The Tsu-11 used a four-cylinder inverted inline Hitachi Hatsukaze Ha 11 piston engine to drive a single-stage compressor. A fuel injection system was fitted behind the compressor. In operation, fuel would be mixed with the compressed air and the resulting mixture ignited, creating thrust.
The engine was designed to overcome the major shortcoming of the Ohka Type 11 weapons, that of limited range. The Type 11 was powered by solid-fuel rocket motors, which provided tremendous acceleration, but had a very short burn time. The upshot of this was that the Ohka's carrier aircraft would have to fly very close to the target, making it vulnerable to interception. In practice, most Ohka-carrying bombers were shot down before they ever had the opportunity to launch their weapons. It was reasoned that a jet engine would provide high speed as well as enough range to keep the carrier plane safe long enough to release the Ohka and leave the area.
The engine was first tested hung underneath a Yokosuka P1Y bomber sometime in 1944 and was deemed successful enough to order into production. The Ohka was adapted to accommodate the engine in a lengthened fuselage with jet intakes added at the sides. This configuration was designated Ohka Type 22. The Tsu-11 was also selected to power the Yokosuka MXY-9Shuka ("Autumn Fire") - a trainer intended to prepare pilots for the Mitsubishi J8M rocket-powered interceptor. Neither of these aircraft entered service, however, as their development took place too late in the war.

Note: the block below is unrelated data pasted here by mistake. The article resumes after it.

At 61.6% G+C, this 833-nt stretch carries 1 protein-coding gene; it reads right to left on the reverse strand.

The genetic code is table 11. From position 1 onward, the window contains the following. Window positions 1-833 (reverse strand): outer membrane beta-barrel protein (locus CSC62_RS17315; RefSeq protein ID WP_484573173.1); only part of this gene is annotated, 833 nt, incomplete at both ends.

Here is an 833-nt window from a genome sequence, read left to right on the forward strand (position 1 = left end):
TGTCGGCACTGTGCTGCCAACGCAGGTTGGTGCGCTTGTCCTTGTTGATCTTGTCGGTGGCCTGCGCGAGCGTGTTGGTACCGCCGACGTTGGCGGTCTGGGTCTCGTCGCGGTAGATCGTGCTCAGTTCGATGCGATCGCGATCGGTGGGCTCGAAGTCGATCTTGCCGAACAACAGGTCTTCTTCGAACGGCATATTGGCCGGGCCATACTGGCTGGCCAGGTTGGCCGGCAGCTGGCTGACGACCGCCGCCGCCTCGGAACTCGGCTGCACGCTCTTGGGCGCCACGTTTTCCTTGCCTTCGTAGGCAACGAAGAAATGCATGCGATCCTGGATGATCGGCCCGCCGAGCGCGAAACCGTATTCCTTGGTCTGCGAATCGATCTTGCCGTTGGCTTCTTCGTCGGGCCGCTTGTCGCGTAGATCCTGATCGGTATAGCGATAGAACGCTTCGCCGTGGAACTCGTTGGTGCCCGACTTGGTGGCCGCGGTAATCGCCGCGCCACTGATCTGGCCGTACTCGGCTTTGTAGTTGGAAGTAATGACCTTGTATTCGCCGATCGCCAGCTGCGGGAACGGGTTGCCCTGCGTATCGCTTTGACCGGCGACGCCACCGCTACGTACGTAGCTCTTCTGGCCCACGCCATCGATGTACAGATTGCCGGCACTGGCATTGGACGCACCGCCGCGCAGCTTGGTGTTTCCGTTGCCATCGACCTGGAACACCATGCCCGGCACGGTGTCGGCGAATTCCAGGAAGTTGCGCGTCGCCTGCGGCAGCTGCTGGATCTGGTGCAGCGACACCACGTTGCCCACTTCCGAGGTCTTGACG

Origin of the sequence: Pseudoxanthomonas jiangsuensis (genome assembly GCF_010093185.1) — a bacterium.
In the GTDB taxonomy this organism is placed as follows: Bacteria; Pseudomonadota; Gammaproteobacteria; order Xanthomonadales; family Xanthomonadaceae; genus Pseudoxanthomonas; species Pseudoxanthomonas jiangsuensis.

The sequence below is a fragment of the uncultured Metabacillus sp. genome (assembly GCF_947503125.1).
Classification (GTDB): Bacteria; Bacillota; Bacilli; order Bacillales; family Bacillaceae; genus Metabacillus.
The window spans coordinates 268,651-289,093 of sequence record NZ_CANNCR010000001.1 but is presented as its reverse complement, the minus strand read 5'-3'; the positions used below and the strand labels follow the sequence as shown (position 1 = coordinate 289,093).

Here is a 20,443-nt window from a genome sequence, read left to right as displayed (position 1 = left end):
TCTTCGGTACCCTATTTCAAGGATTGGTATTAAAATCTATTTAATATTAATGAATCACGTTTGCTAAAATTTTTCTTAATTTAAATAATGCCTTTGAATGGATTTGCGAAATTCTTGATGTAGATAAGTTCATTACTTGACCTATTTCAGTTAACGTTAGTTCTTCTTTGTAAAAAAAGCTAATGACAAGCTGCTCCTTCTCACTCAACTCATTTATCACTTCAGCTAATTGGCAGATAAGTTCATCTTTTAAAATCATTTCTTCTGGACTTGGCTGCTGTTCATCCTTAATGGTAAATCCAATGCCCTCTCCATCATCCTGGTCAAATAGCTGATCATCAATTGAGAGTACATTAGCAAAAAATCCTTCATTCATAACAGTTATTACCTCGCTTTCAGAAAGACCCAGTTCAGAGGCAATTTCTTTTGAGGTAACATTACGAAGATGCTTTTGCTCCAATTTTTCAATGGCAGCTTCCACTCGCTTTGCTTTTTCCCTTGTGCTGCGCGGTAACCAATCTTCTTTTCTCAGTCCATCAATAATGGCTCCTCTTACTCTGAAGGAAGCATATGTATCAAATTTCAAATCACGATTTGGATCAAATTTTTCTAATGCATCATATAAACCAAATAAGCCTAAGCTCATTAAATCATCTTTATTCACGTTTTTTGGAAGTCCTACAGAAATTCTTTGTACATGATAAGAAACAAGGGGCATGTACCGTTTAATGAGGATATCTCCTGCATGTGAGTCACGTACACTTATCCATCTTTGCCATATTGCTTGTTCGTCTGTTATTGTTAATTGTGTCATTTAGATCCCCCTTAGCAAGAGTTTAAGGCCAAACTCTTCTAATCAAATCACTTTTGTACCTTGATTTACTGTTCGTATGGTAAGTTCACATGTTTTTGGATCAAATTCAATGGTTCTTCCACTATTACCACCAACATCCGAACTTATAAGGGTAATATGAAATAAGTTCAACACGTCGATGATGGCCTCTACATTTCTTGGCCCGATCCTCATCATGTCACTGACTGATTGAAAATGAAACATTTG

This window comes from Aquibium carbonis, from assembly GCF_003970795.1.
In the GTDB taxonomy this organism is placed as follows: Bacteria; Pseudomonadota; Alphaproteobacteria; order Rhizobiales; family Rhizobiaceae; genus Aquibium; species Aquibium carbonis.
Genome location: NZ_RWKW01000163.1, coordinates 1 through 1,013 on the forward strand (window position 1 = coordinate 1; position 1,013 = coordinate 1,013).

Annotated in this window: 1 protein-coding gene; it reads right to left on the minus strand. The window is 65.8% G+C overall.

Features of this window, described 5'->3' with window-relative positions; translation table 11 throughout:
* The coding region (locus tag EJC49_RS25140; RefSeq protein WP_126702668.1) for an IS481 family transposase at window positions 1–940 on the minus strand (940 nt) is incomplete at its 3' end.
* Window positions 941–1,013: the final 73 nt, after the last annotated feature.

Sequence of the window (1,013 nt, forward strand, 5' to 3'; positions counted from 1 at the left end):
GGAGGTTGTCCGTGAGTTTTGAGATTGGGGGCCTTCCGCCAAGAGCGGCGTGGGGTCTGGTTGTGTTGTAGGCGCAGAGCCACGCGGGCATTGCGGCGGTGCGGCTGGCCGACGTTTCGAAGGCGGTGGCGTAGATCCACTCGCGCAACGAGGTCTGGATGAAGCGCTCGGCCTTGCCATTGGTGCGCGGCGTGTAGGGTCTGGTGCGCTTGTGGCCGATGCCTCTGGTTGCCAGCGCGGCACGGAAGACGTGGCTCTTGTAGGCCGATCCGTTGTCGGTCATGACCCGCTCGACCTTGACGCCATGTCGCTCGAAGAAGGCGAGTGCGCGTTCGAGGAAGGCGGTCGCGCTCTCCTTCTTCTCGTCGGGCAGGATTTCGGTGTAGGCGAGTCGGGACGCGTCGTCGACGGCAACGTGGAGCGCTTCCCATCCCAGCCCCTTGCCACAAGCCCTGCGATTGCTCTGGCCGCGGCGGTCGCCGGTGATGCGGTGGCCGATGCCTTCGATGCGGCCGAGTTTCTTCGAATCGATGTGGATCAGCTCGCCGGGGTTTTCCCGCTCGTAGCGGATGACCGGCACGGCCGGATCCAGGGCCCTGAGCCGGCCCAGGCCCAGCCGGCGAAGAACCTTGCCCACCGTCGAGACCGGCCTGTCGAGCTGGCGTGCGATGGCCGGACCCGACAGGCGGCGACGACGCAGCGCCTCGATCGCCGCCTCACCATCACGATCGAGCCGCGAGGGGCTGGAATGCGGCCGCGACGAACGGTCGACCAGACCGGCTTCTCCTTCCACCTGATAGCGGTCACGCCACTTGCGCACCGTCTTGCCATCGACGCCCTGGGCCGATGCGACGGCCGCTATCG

A single example of a Tsu-11 engine exists, preserved at the National Air and Space Museum in Washington DC. In 1997 it was installed in the museum's Ohka 22 during its restoration. Engineering analysis of the engine during the restoration process suggested that the fuel injection and combustion probably contributed little to the power of the engine, with most of the thrust actually being produced by the compressor - in effect, an afterburning ducted fan engine.